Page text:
What happens when beach reads get uppity

Blame it on Pulitzer Prize winning journalist, Julia Keller. It was a steamy 2009 Chicago summer when she encouraged us to read a book over summer vacation. It should be something light on plot and a bit savory and it certainly shouldn’t sit as heavy as the lobster roll with fries you just ate. The “beach read” was born.

Beach reads offer a sweet lick of mystery and romance with a lot of froth. No one is fooling anyone here: in six months this summer’s crop will be at the library book sale. The formulaic characters are pretty much the same: a spunky heroine with long hair and no cellulite, a muscular male with wavy hair and a mysterious past, a cove, a beach, a summer house, a bed and breakfast, a creepy mansion on a hill overlooking a cove or a beach, money, and at least one car you will never be able to afford. Girl road trips are big this year, so are some version of family dysfunction or rediscovery around the campfire.

Chucking the coastal theme, there’s the “urban romp” sub-genre. Everyone is engaged in self-serving ennui while earning a six-figure income and dreaming of escape to a simpler life in a small town with at least one interesting reclusive local. Our protagonist will buy the local hardware store and run for town council while solving the unusual number of murders in town. No one will notice the murder rate sharply increased with this newcomer’s arrival.

What you’re not likely to see is anyone overweight, or living in a trailer park, or driving a beater box, or unemployed or disabled, except as a plot device to elicit laughs. Beach reads tend heavily toward vanilla-flavored white middle class self-serving schlock. If there was ever a case for keeping cheap paperbacks flowing, beach reads are it.

Let’s up our game. It was 1851 and after a year and a half of writing with a quill pen by candlelight, Harper & Brothers, London, published a story by 31-year-old Herman Melville chronicling the tale of a whaling expedition to the South Seas, an obsessed sea captain and a white whale. The story was narrated by a novice crew member, Ishmael. Based on the real-life white whale, Mocha Dick, and the sinking of the whaler, Essex, the 800 pages of Moby Dick remain the singular most compelling narrative of whaling and obsession in literature. The first and perhaps the best beach read.

It’s interesting this acknowledged Great American Novel can be had for as little as $3 while some transient bit of fluff will set you back $25, if you want a hardcover, or less if you want the e-reader edition. Does Moby Dick qualify as a beach read? If you consider the elements of a beach read are there: angst, friendship, the fine line between love and obsession, money, exotic locales, colorful characters, the sea, the beach, a couple of inns, a coastal town or two, and something menacing. It may not have long-legged blondes or hedge fund brokers but it does have tattooed harpooners and men of the sea.

If stories of the sea take you to a place of endless summers and danger, consider this: Peter Benchley’s Jaws did for sharks what Moby Dick did for whales. There are parallel plot devices in both novels. Jaws had an out-sized murderous shark, an obsessed shark fisherman looking for revenge, a great struggle at sea that resulted in the death of the shark fisherman and the shark, and the same level of anatomical detail that Melville used when he described the whale. If you saw the films, you watched Gregory Peck rage across the deck of the Pequot and Quint across the deck of the Orca. You knew these two would come to a sticky end.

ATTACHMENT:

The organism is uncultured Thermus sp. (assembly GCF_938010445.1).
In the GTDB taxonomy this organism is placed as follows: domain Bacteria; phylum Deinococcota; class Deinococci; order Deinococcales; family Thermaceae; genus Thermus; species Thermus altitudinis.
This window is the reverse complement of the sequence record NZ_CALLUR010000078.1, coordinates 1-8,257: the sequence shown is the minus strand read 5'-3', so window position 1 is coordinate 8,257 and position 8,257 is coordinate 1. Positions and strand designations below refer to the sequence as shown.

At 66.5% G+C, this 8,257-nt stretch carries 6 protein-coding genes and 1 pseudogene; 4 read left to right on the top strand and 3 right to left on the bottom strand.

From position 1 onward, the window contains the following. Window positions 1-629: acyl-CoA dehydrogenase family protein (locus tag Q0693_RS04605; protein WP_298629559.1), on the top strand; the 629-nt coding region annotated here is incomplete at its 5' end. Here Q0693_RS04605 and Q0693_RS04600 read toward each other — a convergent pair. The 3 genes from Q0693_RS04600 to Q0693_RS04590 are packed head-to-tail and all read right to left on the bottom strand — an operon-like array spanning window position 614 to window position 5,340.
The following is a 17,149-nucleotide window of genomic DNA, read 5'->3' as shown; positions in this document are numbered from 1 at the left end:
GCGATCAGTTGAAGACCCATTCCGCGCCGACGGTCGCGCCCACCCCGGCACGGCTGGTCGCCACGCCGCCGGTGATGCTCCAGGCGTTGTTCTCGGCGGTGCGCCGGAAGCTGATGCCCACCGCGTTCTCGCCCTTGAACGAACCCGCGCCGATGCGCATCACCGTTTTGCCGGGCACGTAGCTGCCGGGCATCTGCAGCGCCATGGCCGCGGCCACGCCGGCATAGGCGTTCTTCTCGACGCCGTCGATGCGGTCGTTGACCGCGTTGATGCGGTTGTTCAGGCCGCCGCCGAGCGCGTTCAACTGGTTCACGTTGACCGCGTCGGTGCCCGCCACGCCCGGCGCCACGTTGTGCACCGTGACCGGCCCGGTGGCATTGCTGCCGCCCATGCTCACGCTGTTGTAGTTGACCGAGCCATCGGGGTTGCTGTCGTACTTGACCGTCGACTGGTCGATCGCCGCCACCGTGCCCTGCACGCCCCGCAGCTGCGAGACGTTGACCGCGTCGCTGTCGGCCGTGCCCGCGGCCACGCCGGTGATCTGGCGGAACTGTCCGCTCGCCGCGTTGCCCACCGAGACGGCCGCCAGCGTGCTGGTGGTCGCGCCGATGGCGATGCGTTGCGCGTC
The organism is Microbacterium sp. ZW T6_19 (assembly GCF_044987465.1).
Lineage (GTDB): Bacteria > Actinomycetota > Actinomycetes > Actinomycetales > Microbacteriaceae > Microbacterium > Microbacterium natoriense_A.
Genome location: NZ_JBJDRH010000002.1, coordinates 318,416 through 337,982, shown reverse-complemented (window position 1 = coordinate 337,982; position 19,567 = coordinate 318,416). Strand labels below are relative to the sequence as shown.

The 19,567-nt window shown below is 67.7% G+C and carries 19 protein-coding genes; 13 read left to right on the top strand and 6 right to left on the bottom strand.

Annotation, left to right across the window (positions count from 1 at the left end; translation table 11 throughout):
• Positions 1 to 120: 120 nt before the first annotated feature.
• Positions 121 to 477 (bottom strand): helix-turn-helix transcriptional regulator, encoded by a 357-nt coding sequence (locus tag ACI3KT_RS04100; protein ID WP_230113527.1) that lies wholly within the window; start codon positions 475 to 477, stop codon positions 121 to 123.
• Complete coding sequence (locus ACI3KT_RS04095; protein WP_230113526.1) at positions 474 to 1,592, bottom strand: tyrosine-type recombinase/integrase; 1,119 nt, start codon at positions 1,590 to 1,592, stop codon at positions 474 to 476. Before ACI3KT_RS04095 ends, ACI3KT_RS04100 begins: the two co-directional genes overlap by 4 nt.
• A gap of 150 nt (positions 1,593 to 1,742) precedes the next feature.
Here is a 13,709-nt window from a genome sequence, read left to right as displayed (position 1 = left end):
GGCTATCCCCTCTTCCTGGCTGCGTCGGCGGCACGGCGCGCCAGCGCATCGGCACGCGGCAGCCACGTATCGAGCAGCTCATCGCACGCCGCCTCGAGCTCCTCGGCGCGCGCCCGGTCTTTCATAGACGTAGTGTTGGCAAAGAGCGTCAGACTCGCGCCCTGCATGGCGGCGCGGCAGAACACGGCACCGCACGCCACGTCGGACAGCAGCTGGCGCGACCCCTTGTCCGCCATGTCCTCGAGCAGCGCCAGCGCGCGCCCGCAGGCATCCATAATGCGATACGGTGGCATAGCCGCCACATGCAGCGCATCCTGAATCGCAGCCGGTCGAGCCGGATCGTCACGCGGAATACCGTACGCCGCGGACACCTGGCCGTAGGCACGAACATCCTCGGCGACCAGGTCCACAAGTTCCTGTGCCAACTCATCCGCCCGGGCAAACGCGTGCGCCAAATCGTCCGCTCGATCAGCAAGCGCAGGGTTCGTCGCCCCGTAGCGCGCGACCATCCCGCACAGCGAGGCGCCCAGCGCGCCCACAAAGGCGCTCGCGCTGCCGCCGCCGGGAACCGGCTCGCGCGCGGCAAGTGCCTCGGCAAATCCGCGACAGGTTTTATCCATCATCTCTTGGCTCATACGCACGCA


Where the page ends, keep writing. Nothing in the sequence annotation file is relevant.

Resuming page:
There aren’t any rules about how long it should take to read a beach book, except maybe the self-imposed one that says, “I have to finish this thing before vacation is over.” Sorry not sorry, Moby Dick won’t be finished with you before you head back home. And maybe Jaws made you wonder if you wear the slinky black bathing suit that makes you look like a seal and go for a splash, will you catch the attention of a Great White migrating up the coast? Why mull over human angst when you can have terrifying sea life to worry about. Nothing beats sitting on a beach looking out over the water and wondering.

Reading should never be a slog. It should take us to places we will never see and to adventures we could never have. If we agree on that, open your beach bag and I’ll drop in a few of my favorite summer reads: Moby Dick by Herman Melville, Jaws by Peter Benchley, and In the Heart of the Sea: The Tragedy of the Whaleship Essex by Nathaniel Philbrick, winner of the National Book Award in 2016. The Essex inspired Melville to write Moby Dick. The Perfect Storm, by author Sebastian Junger, the true story of the loss at sea of the fishing vessel, Andrea Gail, and her crew, during the “no name storm” that raged along the eastern seaboard during the last week of October, 1991. And Typhoon, by Joseph Conrad, a tale of human folly steering a course into the face of a South Pacific typhoon.

We both know all of these were made into films; but, do this first: take these voyages waiting for you this summer in the pages of five near perfect books. Can you feel the salt spray? Did you check the horizon for a rim of clouds that signals a storm? Remember the old saying, “Books falls open, you fall in.”

Photo credit: Ricardo Martinez

About Phyllis Alberici

Hanging a few lanterns in the darkness. Let me know how it's going.
This entry was posted in Beach reads, Creatures of the Deep, Great reading, Nature, Stories, Tales of the Sea, Travel, Uppity reads, Writing and tagged , , , , , , , , . Bookmark the permalink.

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